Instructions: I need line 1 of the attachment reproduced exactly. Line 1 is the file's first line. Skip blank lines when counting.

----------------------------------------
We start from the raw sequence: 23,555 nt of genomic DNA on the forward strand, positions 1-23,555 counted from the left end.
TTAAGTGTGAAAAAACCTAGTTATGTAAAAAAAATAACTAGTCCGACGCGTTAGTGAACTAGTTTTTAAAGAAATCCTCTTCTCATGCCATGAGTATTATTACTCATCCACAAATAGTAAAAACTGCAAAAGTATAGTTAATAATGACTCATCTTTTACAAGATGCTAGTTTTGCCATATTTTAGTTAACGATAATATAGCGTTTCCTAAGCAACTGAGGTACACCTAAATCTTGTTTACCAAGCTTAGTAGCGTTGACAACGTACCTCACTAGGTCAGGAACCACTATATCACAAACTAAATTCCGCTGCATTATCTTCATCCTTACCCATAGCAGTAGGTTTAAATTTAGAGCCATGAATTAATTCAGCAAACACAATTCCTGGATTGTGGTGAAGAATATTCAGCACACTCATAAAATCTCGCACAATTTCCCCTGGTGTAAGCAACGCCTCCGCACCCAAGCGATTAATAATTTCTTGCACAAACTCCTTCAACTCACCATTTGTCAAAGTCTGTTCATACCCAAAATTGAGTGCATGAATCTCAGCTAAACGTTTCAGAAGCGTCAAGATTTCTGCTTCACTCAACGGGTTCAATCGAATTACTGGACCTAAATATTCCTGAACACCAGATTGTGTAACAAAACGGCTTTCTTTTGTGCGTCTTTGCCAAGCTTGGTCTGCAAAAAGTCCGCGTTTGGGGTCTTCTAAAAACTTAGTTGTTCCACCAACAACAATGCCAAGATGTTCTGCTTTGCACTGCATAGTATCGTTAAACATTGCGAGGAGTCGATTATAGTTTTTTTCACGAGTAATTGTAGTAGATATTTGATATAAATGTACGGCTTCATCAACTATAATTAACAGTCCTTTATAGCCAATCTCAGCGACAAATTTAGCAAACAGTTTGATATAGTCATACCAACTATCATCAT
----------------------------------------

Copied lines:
We start from the raw sequence: 23,555 nt of genomic DNA on the forward strand, positions 1-23,555 counted from the left end.